UNIVERSITY PRESIDENTS ZIMPHER, GRAHAM, VOTRUBA CO-CHAIR
BRIDGES ANNUAL AWARDS DINNER
58th Annual Dinner To Be Held June 5, 2008


01/24/08–  Nancy L. Zimpher, President of the University of Cincinnati, Father Michael J. Graham,
President of Xavier University, and James C. Votruba, President of Northern Kentucky University
will team-up as co-chairs of the 58th BRIDGES for a Just Community Annual Awards Dinner.  The
awards dinner serves as BRIDGES’ major annual fundraiser – the event will be held on June 5,
2008 at the Duke Energy Center.   At the dinner, BRIDGES will recognize four local citizens who
have made significant contributions to the improvement of human relations in the community.  

“Having three leading university presidents serving as our annual dinner co-chairs demonstrates
unprecedented support for BRIDGES and the work we do,” said Robert C. “Chip” Harrod,
President and CEO of BRIDGES.   “We share a vision for a community that promotes inclusion and
justice – a goal that brings many of us together to celebrate our success and challenge ourselves
to continue to improve,” he added.  Dr. Zimpher is a resident of Walnut Hills.  Fr. Graham lives on
the Xavier University campus.  Dr. Votruba lives in Northern Kentucky.

For more information about the event or to purchase tickets, please contact Nina Jackson at
BRIDGES at 513-381-4660.  BRIDGES for a Just Community brings people together to achieve
inclusion, equity and justice for all who live and work in the Greater Cincinnati community. As the
region’s leading human relations organization, BRIDGES’ vision is to create a respectful,
equitable and welcoming community for all citizens through education, advocacy and dialogue.
Formerly the National Conference for Community and Justice (NCCJ) of Greater Cincinnati,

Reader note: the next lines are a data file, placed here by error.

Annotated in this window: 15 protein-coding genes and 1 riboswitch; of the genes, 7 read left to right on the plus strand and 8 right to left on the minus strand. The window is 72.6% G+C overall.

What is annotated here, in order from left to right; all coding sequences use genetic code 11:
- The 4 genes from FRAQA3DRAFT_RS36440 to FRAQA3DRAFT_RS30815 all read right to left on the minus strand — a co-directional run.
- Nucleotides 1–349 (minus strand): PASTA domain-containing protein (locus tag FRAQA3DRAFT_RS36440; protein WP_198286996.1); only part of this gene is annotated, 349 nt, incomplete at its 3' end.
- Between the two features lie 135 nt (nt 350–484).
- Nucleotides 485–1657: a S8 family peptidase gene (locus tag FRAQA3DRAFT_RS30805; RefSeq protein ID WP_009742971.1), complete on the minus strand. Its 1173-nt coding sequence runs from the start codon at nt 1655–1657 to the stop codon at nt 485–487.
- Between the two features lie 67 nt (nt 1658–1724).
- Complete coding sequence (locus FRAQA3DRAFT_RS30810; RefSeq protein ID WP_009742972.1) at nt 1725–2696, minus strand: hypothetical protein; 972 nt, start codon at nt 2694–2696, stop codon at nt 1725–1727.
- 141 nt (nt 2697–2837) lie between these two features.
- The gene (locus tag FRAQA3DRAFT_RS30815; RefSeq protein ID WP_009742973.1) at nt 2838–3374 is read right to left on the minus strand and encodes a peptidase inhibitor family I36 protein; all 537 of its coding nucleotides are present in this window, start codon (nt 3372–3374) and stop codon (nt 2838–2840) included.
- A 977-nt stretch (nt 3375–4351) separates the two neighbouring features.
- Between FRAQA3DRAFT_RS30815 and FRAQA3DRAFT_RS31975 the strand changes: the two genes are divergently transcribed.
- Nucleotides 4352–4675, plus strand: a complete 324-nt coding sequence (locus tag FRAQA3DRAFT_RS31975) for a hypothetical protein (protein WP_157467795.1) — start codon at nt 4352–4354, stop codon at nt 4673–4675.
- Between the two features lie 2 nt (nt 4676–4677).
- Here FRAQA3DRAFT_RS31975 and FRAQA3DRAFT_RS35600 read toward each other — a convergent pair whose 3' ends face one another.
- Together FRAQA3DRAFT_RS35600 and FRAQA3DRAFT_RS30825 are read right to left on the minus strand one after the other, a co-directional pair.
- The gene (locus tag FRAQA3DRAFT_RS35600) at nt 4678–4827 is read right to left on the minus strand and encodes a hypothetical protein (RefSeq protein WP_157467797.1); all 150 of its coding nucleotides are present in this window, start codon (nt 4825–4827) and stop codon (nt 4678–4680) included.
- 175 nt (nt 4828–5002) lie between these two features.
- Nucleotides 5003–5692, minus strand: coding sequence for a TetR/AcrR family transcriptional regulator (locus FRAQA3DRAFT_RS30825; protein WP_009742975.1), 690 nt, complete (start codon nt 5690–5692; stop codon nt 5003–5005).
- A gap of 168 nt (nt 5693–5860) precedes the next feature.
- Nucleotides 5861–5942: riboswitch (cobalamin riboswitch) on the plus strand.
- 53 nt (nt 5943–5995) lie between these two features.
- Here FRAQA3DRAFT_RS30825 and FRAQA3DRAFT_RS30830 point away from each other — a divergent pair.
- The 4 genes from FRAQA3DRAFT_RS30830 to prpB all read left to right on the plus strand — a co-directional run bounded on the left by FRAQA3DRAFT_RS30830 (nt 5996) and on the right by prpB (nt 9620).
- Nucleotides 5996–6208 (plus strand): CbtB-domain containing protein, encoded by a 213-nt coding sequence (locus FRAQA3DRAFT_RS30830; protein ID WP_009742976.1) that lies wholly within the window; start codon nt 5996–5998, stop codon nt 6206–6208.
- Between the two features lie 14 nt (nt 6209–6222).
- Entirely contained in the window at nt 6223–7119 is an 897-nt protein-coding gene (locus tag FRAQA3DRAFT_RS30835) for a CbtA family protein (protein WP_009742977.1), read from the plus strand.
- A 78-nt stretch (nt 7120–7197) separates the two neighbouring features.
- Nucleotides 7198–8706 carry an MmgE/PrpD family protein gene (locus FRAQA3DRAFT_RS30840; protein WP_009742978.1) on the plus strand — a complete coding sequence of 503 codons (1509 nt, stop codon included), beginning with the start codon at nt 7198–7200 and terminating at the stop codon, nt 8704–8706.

BRIDGES for a Just Community has served the region since 1944.  For more information, call
BRIDGES at 513-381-4660 or visit or
www.bridgescincinnati.org.
On 01/15/2007, William L. Mallory, Sr. was honored with the Lifetime Achievement Award at the Art
Consortium of Cincinnati's 17th Dreamkeeper Awards Gathering in observance of Martin Luther
King Day.  Mr. Curtis J. Fuller received the Dreamkeeper Award and Ms. Priscilla Virginia Charles
received the Youth Dreamkeeper Award.  Entertainment was provided by the Greater New Hope
Missionary Baptist Church Praise Dancers (photo below) and Allen Temple Church Empty Vessel
Dance Ministry.
On 03/12/2007, the Wise Center in Amberley hosted a forum on the historical, social and
economical aspects of immigration. Shown in photo above are the panelists from left to right: Dan
Hurley, Assistant Director of History at the Cincinnati Museum Center, the Reverend William
Jansen, Director of Hispanic Ministries of the Archdiocese of Cincinnati, Dr. Nancy Bertaux,
Professor of Economics at Xavier University and Sean Arthurs, Attorney, Legal Aid Society of Greater
Cincinnati. Shown insert in upper right is Professor Marianne Bettman who moderated the lively
discussion with the audience.
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PhotoCredit for photographs on this page:  Charleston C. K. Wang
Copyright 2006-2007 All Rights Reserved Charleston C. K. Wang, Esq., Publisher
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ZINZINNATI USA 2007, CLICK ON PHOTO
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NCCJ of Greater Cincinnati becomes
"BRIDGES FOR A JUST COMMUNITY"
Photo above: On 11/17/2006, the National Conference for Community & Justice of Greater
Cincinnati announced a change in organizational affiliation and is re-launched as
BRIDGES FOR A
JUST COMMUNITY.  
Shown in the foreground of photograph above is Anne M. Zaring, with Chip
Harrod looking, on as she gives a press conference about the change atop the Purple People
Bridge in Cincinnati. Also in attendance are the members of the Board of Directors and staff.  
BRIDGES FOR A JUST COMMUNITY is now affiliated nationally with the new National Federation
for Just Communities, Inc.  As the region’s leading human relations organization,
BRIDGES FOR A
JUST COMMUNITY
 provides programming designed to meet community challenges related to
diversity, inclusion and social justice and will continue its exemplary work for a more inclusive,
equitable, and just community for all people.   To learn more about